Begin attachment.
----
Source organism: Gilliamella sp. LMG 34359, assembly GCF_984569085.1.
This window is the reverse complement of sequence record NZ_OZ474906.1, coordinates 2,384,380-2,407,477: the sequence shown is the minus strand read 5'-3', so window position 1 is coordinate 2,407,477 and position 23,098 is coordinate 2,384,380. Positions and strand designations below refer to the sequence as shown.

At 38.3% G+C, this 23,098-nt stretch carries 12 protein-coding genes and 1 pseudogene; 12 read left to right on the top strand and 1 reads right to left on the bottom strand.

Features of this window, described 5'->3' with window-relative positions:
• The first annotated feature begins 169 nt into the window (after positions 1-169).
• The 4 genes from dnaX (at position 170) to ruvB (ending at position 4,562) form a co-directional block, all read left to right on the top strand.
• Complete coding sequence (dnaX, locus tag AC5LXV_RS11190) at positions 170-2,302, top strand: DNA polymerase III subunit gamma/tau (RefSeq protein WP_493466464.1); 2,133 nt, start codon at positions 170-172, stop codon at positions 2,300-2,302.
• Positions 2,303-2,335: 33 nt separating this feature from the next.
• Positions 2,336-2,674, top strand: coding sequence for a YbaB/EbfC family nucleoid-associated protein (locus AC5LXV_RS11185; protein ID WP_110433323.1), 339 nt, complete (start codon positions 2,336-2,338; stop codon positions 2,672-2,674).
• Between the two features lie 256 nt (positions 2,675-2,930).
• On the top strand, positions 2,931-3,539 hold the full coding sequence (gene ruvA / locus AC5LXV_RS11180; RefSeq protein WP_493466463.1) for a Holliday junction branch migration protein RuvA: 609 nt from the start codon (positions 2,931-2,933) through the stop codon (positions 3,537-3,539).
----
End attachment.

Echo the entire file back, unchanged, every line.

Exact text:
Source organism: Gilliamella sp. LMG 34359, assembly GCF_984569085.1.
This window is the reverse complement of sequence record NZ_OZ474906.1, coordinates 2,384,380-2,407,477: the sequence shown is the minus strand read 5'-3', so window position 1 is coordinate 2,407,477 and position 23,098 is coordinate 2,384,380. Positions and strand designations below refer to the sequence as shown.

At 38.3% G+C, this 23,098-nt stretch carries 12 protein-coding genes and 1 pseudogene; 12 read left to right on the top strand and 1 reads right to left on the bottom strand.

Features of this window, described 5'->3' with window-relative positions:
• The first annotated feature begins 169 nt into the window (after positions 1-169).
• The 4 genes from dnaX (at position 170) to ruvB (ending at position 4,562) form a co-directional block, all read left to right on the top strand.
• Complete coding sequence (dnaX, locus tag AC5LXV_RS11190) at positions 170-2,302, top strand: DNA polymerase III subunit gamma/tau (RefSeq protein WP_493466464.1); 2,133 nt, start codon at positions 170-172, stop codon at positions 2,300-2,302.
• Positions 2,303-2,335: 33 nt separating this feature from the next.
• Positions 2,336-2,674, top strand: coding sequence for a YbaB/EbfC family nucleoid-associated protein (locus AC5LXV_RS11185; protein ID WP_110433323.1), 339 nt, complete (start codon positions 2,336-2,338; stop codon positions 2,672-2,674).
• Between the two features lie 256 nt (positions 2,675-2,930).
• On the top strand, positions 2,931-3,539 hold the full coding sequence (gene ruvA / locus AC5LXV_RS11180; RefSeq protein WP_493466463.1) for a Holliday junction branch migration protein RuvA: 609 nt from the start codon (positions 2,931-2,933) through the stop codon (positions 3,537-3,539).